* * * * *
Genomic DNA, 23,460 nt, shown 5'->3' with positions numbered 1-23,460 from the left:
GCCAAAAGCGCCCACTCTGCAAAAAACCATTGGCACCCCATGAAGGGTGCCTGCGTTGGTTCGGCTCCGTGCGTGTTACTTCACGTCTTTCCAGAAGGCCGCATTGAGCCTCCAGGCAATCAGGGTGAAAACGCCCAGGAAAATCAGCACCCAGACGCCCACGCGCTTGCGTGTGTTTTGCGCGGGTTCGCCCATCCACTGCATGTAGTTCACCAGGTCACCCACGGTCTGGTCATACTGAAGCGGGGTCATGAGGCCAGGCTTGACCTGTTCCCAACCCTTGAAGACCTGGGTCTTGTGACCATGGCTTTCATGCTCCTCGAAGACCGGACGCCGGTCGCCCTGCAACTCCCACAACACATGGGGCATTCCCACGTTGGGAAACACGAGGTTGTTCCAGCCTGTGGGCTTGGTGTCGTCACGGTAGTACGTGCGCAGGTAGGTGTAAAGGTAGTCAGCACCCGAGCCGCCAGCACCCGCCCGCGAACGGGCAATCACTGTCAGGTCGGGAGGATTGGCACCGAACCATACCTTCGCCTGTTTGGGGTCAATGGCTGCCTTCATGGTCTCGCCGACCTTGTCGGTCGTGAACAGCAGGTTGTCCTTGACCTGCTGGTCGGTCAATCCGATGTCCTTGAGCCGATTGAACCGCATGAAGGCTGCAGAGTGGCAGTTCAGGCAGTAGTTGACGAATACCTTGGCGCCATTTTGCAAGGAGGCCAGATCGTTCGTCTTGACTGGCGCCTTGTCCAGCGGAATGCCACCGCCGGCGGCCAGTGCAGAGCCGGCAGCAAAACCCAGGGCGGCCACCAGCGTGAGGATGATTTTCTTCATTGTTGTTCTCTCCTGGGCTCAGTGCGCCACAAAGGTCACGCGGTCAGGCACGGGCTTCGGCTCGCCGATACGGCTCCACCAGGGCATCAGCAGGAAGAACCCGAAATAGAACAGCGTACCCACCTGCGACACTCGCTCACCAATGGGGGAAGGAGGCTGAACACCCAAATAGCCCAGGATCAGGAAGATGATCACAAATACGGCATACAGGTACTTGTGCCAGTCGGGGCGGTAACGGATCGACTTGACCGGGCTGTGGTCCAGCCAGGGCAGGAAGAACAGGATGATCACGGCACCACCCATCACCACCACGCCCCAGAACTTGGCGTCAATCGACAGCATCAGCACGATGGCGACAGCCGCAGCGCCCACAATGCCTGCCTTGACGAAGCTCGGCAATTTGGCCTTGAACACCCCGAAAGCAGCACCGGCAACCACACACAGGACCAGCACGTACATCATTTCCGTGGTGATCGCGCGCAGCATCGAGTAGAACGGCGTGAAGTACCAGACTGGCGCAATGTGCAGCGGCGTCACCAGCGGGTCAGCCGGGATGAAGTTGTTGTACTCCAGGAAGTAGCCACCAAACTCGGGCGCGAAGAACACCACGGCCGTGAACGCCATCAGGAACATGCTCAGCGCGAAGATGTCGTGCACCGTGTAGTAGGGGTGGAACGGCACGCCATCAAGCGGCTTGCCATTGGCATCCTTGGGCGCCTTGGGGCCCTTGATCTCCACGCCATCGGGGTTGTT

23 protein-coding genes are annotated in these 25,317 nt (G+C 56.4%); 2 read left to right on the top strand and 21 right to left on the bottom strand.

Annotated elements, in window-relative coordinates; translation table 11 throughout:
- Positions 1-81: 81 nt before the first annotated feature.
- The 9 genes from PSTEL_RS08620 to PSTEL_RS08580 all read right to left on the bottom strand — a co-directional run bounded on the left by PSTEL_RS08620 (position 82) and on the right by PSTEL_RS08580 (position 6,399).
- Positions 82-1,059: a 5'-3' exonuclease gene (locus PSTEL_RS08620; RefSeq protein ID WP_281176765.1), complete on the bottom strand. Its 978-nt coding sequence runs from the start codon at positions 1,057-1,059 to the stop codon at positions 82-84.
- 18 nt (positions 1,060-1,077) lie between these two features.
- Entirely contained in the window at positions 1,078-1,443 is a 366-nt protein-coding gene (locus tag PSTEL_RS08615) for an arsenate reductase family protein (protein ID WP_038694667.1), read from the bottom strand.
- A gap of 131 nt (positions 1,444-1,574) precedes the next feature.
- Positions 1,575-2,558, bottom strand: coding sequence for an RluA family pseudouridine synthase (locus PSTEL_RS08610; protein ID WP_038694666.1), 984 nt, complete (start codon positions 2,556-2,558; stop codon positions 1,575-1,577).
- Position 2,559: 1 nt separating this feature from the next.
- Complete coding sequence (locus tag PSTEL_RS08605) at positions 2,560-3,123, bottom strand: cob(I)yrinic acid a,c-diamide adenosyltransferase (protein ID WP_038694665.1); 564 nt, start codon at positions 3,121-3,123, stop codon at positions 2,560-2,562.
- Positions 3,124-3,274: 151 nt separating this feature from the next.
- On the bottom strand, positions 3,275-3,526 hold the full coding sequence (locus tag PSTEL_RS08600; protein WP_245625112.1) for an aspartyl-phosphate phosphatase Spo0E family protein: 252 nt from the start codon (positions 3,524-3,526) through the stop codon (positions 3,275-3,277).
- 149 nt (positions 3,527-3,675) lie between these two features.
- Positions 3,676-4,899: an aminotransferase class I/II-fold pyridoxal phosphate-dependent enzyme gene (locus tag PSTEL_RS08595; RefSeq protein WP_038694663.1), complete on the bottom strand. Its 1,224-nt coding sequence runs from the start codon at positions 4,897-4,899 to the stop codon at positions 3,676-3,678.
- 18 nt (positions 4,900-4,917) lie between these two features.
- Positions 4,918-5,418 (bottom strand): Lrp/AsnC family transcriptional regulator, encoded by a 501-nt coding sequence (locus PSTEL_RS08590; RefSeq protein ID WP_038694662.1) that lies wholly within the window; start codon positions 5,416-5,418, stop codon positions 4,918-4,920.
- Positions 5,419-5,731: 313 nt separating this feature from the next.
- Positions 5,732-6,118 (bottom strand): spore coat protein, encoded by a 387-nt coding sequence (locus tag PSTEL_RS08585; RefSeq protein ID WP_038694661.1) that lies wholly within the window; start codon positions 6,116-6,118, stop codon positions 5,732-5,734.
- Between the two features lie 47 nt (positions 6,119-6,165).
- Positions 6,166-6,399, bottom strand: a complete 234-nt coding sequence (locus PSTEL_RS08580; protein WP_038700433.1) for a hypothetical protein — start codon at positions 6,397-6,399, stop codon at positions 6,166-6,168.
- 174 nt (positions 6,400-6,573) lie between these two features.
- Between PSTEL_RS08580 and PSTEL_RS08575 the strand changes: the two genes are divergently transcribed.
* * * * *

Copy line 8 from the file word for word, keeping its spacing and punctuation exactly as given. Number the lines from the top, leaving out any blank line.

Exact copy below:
- 18 nt (positions 1,060-1,077) lie between these two features.